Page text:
Advisor

Martin J. Streck

Date of Award

6-19-2017

Document Type

Thesis

Degree Name

Master of Science (M.S.) in Geology

Department

Geology

Physical Description

1 online resource (vi, 305 pages)

DOI

10.15760/etd.5881

Abstract

Tower Mountain Caldera is the main feature of an Oligocene volcanic field located in the Umatilla National Forest, eastern Oregon. It is perfectly suited to investigate models of rhyolite petrogenesis as all of the important rock components for evaluating generation models are present in a single location and thus are presumably related; basalts, intermediate igneous rocks (which consist of older plutons and younger volcanic rocks, which are ~coeval with rhyolites), metamorphic basement rocks of significant grade, and rhyolites of varying composition. The formation of the caldera produced the Dale Tuff, which comprises the intra-caldera and outflow facies. 40Ar/39Ar dating places the age of the tuff at 32.66 ± 0.36 Ma. Post-caldera rhyolites erupted along apparent ring fractures and elsewhere. Radiometric U-Pb dating of zircons from three of these rhyolites yielded ages of 32.167 ± 0.020 Ma (#CH07a), 31.798 ± 0.012 Ma (#TM5), and 31.426 ± 0.016 Ma (#CH08a). All rhyolites at Tower Mountain range from low to high silica varieties. Some of the post-caldera rhyolites are chemically similar to the Dale Tuff, such as sample CH07a, and have compositions typical of rhyolites of calc-alkaline volcanic centers (I-type rhyolites), while others are similar to A-type rhyolites (CH08a and TM5). The ages indicate that the calc-alkaline rhyolites were followed by the A-type rhyolites. The petrogenetic relationships between the various rocks types were evaluated. Partial melt modeling based on experimental melts produced from crustal material indicates that batch partial melting of metamorphosed high silica crustal material modified by the addition of more primitive mafic material by assimilation/contamination is the most likely source for the Tower Mountain rhyolites.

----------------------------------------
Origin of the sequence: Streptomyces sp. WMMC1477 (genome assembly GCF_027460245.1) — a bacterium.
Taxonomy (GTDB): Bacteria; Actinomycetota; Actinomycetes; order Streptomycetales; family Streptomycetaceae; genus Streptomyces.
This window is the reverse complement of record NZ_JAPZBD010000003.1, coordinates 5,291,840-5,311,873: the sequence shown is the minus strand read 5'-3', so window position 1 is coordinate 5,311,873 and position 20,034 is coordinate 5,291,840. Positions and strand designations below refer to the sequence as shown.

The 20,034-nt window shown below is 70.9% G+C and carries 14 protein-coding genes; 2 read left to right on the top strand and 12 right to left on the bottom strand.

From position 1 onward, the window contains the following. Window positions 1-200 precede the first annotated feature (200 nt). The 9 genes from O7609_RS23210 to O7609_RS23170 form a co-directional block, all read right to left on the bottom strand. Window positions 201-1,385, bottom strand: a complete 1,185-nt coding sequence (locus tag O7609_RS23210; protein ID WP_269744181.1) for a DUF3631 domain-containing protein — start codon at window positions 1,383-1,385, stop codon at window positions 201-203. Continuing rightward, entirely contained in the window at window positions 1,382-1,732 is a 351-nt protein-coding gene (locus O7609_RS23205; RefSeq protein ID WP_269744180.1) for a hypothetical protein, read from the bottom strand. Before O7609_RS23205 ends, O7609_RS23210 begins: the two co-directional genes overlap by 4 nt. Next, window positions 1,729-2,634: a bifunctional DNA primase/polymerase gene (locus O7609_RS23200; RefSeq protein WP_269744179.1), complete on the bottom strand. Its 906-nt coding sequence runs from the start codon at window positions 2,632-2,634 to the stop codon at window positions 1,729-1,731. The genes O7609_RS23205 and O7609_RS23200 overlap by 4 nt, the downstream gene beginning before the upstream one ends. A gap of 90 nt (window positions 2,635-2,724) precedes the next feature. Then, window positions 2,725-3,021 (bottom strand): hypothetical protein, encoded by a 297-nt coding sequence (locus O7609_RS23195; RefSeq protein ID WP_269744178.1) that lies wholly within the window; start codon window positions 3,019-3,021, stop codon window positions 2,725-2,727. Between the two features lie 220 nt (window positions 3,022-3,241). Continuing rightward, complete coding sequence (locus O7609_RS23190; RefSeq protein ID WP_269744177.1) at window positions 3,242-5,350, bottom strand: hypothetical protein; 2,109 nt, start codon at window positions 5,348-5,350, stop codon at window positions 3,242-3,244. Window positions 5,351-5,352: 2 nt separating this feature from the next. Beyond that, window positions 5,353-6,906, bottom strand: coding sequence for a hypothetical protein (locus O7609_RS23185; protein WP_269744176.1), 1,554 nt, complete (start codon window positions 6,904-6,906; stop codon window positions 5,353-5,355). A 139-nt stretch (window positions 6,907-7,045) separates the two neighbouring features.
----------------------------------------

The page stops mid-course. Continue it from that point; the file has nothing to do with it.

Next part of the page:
Persistent Identifier

http://archives.pdx.edu/ds/psu/22703

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Geology Commons

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